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Heart Disease & Stroke

Blood & Pulse Pressure

A pressure cuff on the arm measures the health of arteries, pulse rate and blood pressure. An abnormal pulse pressure can indicate hardening of the arteries from heart disease. America’s number one killer.
Note: Sitting, with bare upper arms.

Body Fat Composition

Stepping on scale-like instrument provides weight, body mass index, and percentage of body fat to assist in health and weight management. Important for determining risk factors for other diseases such as diabetes and heart disease.

Basic Nutritional Panel

Blood Study: Nutritional deficiencies are common and can develop gradually, often with no symptoms until they are far advanced. This test measures the levels of vitamin B12, folic acid, and iron. Deficiencies can cause numerous problems such as fatigue, mental impairment, and neurological disorders.

Coronary Heart Disease Risk Appraisal

Based on the well known Framingham Heart Study, this evaluation calculates the risk of having a future coronary incident. Measuring known hereditary predisposition’s, present risk factors, and results from a selected lipid test, a forecast of future risk is determined.
Note: Appraisals can be personalized to reflect coronary risk five to fifteen years in the future. Risk Range: 0-100%

Cholesterol Screen

To understand high blood cholesterol (ko-LES-ter-ol), it is important to know more about cholesterol.

  • Cholesterol is a waxy, fat-like substance that is found in all cells of the body. Your body needs some cholesterol to work the right way. Your body makes all the cholesterol it needs.
  • Cholesterol is also found in some of the foods you eat.
  • Your body uses cholesterol to make hormones, vitamin D, and substances that help you digest foods.

Blood is watery, and cholesterol is fatty. Just like oil and water, the two do not mix. To travel in the bloodstream, cholesterol is carried in small packages called lipoproteins (lip-o-PRO-teens). The small packages are made of fat (lipid) on the inside and proteins on the outside. Two kinds of lipoproteins carry cholesterol throughout your body. It is important to have healthy levels of both:

  • Low-density lipoprotein (LDL) cholesterol is sometimes called bad cholesterol.
    • High LDL cholesterol leads to a buildup of cholesterol in arteries. The higher the LDL level in your blood, the greater chance you have of getting heart disease.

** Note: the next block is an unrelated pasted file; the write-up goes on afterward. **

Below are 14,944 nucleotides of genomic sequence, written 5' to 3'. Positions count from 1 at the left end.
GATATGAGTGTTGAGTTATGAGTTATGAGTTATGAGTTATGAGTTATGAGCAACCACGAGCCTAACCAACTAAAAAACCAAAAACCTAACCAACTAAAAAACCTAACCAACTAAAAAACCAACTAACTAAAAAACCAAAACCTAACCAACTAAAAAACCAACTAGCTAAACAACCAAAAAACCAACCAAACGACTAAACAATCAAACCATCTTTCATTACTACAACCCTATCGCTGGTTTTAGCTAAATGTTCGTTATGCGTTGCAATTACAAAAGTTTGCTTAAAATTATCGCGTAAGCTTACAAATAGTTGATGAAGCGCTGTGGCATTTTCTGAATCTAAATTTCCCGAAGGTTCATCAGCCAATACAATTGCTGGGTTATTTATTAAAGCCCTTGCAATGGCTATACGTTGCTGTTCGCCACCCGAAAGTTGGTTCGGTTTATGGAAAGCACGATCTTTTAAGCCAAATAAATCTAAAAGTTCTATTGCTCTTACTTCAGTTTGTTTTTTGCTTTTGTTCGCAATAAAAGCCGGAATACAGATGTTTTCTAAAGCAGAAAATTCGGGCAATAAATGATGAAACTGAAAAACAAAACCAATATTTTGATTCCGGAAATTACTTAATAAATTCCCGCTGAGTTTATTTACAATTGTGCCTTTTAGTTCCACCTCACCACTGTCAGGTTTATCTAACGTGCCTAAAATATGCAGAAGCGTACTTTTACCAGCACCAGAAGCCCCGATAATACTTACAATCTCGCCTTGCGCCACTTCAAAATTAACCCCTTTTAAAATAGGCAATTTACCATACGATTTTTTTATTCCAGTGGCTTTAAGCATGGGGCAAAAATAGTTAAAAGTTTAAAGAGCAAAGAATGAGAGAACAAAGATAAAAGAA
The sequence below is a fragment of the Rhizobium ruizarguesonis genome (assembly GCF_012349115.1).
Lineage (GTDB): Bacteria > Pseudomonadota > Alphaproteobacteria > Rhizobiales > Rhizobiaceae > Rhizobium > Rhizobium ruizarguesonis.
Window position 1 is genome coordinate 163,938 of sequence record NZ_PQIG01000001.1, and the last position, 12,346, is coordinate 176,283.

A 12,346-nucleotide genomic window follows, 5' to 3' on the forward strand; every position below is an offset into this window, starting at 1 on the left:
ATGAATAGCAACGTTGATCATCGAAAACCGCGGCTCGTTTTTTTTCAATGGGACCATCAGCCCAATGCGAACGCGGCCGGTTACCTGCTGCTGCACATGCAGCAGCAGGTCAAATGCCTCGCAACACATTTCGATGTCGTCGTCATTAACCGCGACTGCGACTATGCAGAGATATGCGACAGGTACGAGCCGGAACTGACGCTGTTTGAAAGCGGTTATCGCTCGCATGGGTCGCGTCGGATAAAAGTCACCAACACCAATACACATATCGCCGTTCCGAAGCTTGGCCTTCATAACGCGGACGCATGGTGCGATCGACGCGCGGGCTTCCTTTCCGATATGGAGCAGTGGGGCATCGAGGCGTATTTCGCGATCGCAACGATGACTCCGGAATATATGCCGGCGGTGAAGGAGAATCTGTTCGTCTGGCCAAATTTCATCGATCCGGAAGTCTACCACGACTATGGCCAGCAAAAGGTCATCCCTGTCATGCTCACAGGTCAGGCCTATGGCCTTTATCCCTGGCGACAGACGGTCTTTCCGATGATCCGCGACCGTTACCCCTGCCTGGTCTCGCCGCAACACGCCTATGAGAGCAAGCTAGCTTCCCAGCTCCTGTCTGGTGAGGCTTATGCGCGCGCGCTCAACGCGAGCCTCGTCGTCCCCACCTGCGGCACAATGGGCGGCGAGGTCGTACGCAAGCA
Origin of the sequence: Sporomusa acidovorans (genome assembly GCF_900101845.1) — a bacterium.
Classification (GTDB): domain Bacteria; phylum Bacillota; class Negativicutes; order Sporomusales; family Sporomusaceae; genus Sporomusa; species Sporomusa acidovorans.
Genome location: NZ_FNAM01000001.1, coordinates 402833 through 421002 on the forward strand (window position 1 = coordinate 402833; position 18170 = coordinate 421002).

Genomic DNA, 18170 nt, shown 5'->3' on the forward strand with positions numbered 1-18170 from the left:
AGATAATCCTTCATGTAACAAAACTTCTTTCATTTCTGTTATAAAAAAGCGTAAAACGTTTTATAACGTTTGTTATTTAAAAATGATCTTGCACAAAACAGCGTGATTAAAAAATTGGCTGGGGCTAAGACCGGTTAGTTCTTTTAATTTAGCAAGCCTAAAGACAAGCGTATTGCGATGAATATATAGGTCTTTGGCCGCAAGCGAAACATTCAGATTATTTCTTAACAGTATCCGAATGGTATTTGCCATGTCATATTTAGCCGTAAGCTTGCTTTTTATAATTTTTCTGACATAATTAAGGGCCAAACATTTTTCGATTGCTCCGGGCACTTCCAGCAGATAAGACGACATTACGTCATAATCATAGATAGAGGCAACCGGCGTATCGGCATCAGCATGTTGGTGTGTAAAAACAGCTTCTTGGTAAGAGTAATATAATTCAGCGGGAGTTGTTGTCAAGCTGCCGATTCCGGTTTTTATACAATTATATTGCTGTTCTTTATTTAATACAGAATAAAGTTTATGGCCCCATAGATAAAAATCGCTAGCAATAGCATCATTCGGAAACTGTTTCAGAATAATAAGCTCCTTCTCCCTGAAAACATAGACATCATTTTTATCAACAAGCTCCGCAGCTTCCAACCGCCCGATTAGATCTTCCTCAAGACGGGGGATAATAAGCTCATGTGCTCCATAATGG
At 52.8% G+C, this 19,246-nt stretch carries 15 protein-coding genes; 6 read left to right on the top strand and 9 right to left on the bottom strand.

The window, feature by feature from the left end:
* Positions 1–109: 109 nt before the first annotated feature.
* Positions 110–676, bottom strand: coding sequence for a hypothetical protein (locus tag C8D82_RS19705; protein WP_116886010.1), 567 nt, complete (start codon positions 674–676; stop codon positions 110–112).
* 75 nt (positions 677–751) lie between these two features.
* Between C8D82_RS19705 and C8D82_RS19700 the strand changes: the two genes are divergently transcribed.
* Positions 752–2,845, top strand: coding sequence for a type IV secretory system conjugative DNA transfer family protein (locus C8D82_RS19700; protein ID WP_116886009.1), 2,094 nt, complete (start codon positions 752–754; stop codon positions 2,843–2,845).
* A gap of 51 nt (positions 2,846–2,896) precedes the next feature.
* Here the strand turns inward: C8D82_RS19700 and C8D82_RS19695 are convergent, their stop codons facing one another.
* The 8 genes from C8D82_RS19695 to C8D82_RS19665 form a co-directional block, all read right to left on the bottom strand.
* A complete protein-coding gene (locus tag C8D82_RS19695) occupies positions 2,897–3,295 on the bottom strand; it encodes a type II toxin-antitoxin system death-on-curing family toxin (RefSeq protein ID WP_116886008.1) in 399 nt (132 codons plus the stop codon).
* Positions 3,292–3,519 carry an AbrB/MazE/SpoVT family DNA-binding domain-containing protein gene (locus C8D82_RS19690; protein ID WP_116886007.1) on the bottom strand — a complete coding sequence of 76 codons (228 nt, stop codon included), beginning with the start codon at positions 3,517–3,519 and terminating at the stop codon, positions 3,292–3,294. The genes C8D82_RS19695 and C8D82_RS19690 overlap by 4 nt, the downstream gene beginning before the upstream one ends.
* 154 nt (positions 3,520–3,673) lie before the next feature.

• High-density lipoprotein (HDL) cholesterol is sometimes called good cholesterol.
    • HDL carries cholesterol from other parts of your body back to your liver. The liver removes the cholesterol from your body. The higher your HDL cholesterol level, the lower your chance of getting heart disease.

Learn More about Cholesterol >>

Complete Lipid Screen

Blood Study: This test provides a comprehensive evaluation of your serum lipid levels. This includes the total cholesterol, the good cholesterol (HDL), the bad cholesterol (LDL), triglycerides, and a risk ratio. The complete lipid panel is a useful means of determining cardiovascular risk.
Note: A fasting finger stick of whole blood is required

C-Reactive Protein (CRP)

Blood Study: This substance is elevated in various medical conditions that cause inflammation such as infection or trauma. It has been associated with the presence of “insulin-resistance” as well as an increased risk of cardiovascular events such as heart attack and stroke. CRP is important to assess your risk for heart disease and is one of the strongest predictors of cardiovascular disease in women.

Fibrinogen

Blood Study: Fibrinogen, a protein produced by the liver, is important to the coagulation (blood clotting) system. Studies have associated high fibrinogen levels with an increased risk of coronary heart disease. Elevated fibrinogen levels are seen in acute inflammation, trauma, smoking and pregnancy.

Homocysteine

Blood Study: Homocysteine is a building block for the production of proteins in the body. However, elevated serum levels are associated with premature vascular disease and death. Studies have shown that even relatively low homocysteine levels can increase your risk of heart disease, stroke, peripheral vascular, disease, and clotting disorders.

Contact Information:
Health Watch, Inc. • 28 Maple Ave, Medford, MA 02155 • Phone: (781) 395-5515 • Toll Free: (800) 643-2757

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